Substance Use and Mental Health Disorders Prevalent Among Patients with High-Risk Diabetes
- The majority of health care resources in the U.S. are utilized by a small population characterized as high-risk, high-need persons with complex care needs (e.g., adults with multiple chronic conditions).
- Substance use disorders (SUDs) and mental health disorders (MHDs) are a driver of poor health and additional health care costs, but they are understudied among high-need patients.
- This study, part of CTN-0057 (SBIRT in Primary Care) is the first to document a comprehensive pattern of SUD and MHD prevalence among adults with high-risk diabetes. In the study, researchers examined the how common SUD and MHD were in this population, and what patient characteristics seemed related to their presence, among adults with high-risk diabetes.
A risk algorithm developed from Duke University Health System electronic health records (EHRs) data was used to identify patients with high-risk diabetes for targeting home-based primary care. The EHR data of the 263 patients identified were analyzed to understand patterns of SUDs and MHDs to better inform care-coordinating efforts.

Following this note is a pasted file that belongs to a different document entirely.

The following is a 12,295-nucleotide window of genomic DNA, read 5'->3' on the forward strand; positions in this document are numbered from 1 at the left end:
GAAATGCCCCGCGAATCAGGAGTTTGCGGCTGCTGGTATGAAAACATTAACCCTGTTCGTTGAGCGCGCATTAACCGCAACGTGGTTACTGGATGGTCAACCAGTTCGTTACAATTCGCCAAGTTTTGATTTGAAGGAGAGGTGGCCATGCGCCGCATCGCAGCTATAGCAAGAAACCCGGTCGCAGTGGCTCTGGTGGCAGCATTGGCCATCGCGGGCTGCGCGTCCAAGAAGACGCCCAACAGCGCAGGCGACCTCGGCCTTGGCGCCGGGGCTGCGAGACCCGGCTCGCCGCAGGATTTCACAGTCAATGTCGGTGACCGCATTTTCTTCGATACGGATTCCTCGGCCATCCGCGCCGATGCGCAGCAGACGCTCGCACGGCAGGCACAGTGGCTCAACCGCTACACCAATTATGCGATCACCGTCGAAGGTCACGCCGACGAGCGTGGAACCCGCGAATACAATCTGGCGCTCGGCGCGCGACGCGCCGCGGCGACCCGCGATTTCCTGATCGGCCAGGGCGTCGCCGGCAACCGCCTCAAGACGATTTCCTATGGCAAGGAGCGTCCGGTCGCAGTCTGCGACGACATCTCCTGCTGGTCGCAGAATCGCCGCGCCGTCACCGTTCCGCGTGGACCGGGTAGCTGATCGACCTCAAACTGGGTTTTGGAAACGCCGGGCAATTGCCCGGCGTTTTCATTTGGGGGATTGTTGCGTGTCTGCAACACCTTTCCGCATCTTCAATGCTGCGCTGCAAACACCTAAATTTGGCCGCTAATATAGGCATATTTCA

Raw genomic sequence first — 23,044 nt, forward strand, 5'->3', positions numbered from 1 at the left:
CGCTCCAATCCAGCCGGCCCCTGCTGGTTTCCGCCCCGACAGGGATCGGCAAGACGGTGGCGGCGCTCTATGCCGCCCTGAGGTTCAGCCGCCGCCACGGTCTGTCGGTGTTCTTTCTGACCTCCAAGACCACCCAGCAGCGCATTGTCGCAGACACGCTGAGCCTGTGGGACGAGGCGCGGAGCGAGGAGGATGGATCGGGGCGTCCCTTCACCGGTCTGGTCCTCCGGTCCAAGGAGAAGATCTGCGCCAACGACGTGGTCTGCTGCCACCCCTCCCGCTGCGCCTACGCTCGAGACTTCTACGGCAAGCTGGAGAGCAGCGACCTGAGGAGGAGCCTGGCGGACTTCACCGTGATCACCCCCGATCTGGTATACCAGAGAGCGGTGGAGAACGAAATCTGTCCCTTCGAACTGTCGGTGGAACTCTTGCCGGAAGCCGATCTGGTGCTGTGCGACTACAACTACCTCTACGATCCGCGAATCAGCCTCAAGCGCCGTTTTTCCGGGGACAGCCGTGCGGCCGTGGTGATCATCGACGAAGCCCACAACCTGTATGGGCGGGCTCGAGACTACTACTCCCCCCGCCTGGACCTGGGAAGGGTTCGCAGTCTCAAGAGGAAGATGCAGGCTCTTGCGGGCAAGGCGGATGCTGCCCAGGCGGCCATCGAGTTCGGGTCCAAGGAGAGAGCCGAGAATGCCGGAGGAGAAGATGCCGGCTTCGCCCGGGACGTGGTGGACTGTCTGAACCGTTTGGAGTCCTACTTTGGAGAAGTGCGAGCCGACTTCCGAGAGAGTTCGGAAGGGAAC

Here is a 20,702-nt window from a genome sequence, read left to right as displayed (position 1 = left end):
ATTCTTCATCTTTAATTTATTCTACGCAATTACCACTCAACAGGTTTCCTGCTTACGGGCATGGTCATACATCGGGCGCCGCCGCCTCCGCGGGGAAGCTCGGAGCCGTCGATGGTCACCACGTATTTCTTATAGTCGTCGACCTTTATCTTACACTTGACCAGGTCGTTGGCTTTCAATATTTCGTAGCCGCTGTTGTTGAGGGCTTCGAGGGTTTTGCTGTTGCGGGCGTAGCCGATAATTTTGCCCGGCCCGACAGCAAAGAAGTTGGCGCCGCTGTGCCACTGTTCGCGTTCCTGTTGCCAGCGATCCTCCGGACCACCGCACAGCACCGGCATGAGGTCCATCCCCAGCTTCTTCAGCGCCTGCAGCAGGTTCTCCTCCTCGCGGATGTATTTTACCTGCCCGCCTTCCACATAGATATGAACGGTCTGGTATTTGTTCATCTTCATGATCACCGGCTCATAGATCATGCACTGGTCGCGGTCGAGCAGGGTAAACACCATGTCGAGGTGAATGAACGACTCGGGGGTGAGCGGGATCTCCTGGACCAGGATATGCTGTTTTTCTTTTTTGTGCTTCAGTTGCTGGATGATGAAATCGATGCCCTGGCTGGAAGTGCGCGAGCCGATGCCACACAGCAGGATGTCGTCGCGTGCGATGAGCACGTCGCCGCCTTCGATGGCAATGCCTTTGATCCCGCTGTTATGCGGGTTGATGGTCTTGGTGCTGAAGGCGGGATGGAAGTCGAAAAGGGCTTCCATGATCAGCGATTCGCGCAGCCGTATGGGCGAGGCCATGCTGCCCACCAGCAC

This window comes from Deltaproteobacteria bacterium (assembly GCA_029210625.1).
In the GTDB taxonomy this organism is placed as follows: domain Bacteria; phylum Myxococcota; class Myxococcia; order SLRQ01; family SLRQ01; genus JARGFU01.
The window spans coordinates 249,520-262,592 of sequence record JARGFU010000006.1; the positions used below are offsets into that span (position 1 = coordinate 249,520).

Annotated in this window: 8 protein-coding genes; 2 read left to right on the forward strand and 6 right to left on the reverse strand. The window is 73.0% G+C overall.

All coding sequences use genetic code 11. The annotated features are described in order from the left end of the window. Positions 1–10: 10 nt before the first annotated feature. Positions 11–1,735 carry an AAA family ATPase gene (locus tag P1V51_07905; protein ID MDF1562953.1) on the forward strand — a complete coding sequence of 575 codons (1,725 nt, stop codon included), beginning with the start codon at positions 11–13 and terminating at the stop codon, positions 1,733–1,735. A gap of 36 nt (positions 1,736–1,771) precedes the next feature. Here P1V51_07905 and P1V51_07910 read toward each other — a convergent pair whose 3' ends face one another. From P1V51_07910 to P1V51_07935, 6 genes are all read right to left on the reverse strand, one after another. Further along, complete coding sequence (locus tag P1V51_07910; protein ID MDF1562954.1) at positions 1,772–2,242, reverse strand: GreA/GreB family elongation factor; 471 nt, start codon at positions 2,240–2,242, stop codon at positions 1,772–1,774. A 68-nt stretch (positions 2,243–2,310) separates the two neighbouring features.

Both SUDs and MHDs were prevalent in this patient group, with 81.7% of the sample having SUD or MHD. A few of the numbers:
Substance use disorders:
48.3% any SUD
Mental health disorders:
74.9% any MHD
Elevated odds of SUD were noted among men (tobacco, alcohol) and those who were never married (alcohol, cannabis). African American race (vs. other race/ethnicity) was associated with lower odds of anxiety disorders.
Conclusions: While data are limited to one large academic health system, they provide clinical evidence revealing that 82% of patients with high-risk diabetes had SUD and/or MHD recorded in their health records, highlighting a need for developing service models to optimize high-risk care. With policy shifts toward value-based care, the time is right for allocating resources to investigate the magnitude of SUDs and associated comorbidities, and implementing Screening, Brief Intervention, and Referral to Treatment (SBIRT) approaches, as well as office-based treatment of alcohol and opioid use disorders for high-need, high-risk patients with diabetes.
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